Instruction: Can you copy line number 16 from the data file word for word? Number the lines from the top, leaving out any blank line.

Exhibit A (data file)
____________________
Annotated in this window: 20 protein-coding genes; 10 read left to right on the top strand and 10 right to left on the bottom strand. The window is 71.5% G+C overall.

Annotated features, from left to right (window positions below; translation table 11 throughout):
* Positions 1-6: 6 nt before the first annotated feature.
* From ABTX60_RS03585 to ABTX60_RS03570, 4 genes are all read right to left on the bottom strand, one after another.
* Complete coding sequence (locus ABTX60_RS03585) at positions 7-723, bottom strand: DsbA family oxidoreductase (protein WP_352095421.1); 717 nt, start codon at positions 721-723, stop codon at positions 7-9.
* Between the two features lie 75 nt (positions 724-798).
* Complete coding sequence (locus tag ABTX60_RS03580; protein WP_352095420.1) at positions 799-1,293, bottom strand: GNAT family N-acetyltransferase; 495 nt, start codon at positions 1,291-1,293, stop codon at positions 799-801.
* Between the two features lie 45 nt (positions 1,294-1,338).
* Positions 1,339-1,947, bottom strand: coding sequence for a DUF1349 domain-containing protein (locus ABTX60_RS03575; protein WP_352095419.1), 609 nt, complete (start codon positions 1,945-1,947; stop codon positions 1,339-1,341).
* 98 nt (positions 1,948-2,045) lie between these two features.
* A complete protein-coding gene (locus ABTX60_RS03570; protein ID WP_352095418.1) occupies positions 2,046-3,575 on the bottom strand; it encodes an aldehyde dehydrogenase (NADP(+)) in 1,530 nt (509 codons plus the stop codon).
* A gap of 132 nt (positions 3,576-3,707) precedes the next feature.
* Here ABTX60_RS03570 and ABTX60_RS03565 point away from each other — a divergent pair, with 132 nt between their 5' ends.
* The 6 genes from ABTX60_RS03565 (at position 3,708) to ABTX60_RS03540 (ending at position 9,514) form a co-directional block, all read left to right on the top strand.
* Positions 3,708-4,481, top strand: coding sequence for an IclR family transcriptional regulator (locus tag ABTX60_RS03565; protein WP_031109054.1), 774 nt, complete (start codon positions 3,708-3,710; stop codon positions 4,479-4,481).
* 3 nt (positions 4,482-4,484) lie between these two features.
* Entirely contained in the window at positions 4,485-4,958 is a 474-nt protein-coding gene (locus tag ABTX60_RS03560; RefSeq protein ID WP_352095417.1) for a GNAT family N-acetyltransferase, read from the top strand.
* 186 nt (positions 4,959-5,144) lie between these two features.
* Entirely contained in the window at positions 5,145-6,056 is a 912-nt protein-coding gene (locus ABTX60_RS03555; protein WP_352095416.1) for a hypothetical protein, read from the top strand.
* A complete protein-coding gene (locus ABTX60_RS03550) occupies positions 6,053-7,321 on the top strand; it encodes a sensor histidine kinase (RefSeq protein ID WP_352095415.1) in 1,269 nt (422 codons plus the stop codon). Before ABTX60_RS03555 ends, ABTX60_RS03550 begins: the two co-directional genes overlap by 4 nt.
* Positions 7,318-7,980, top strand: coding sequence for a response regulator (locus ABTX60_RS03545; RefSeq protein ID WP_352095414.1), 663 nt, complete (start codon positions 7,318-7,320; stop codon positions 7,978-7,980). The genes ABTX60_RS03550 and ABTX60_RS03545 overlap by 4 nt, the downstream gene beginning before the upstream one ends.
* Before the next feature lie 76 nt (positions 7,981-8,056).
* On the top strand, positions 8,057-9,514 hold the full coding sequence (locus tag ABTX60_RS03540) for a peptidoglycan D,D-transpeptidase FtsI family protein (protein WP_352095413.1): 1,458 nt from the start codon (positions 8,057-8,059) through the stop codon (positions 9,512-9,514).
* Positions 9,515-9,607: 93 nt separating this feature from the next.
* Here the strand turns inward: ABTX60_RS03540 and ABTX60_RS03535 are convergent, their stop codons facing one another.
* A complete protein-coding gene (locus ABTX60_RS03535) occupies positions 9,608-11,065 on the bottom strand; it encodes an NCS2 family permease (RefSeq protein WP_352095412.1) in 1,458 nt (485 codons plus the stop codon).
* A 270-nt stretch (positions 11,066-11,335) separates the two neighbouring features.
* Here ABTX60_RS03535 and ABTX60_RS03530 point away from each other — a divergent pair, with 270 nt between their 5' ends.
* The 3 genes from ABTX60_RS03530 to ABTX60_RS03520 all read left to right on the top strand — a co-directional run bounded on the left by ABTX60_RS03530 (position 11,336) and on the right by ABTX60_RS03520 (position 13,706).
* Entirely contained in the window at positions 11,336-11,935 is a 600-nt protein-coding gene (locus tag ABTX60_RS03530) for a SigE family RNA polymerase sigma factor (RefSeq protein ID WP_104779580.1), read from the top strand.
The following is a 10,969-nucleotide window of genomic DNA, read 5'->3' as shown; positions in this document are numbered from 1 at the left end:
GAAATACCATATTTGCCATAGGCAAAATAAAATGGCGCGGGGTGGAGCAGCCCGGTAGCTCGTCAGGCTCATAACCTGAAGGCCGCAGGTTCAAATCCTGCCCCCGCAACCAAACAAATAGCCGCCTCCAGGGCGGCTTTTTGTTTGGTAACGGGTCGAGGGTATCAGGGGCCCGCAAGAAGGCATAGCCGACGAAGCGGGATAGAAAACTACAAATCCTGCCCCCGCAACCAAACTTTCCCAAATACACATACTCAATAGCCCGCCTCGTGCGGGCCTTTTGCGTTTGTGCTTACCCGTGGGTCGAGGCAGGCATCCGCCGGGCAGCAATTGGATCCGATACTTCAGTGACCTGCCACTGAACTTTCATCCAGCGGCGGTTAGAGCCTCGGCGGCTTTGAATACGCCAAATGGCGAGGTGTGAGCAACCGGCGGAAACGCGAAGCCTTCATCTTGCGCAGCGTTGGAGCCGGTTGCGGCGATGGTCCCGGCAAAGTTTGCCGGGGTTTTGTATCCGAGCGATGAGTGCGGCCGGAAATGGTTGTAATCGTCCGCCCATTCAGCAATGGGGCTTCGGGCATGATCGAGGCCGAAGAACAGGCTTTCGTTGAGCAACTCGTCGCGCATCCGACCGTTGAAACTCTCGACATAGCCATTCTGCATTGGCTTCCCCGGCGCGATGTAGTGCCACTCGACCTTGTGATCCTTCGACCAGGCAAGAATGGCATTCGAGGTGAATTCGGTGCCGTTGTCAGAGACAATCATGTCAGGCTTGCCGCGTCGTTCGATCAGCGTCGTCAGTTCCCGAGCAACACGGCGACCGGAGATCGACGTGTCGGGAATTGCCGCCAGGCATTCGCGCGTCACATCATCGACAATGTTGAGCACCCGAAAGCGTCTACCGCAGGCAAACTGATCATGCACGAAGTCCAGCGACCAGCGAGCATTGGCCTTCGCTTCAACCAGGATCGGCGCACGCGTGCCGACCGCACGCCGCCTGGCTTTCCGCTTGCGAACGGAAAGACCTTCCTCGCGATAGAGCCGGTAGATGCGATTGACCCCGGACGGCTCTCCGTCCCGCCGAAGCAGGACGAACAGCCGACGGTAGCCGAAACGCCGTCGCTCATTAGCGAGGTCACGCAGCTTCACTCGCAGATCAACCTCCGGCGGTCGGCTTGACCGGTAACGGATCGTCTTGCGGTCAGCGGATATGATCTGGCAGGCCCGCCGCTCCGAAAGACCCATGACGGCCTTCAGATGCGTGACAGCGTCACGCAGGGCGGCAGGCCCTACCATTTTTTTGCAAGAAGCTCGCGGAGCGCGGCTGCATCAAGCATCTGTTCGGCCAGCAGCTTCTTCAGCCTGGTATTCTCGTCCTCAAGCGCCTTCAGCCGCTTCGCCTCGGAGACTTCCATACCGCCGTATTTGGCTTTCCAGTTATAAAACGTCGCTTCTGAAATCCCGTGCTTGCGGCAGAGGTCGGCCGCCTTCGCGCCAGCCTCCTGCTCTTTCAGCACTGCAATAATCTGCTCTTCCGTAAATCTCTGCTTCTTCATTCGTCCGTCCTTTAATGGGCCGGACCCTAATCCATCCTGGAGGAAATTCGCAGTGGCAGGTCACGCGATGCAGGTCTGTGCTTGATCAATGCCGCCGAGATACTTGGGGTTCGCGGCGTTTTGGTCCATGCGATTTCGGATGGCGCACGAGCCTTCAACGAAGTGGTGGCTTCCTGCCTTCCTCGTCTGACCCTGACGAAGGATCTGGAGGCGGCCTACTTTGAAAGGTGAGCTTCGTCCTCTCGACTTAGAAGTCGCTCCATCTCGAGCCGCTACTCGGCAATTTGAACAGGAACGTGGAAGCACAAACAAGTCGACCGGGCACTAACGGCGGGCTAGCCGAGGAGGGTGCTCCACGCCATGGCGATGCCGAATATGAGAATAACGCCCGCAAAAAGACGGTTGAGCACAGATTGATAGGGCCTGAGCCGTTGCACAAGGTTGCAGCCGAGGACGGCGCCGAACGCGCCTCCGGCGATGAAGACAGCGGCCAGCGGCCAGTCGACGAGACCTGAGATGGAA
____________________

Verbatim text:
* 3 nt (positions 4,482-4,484) lie between these two features.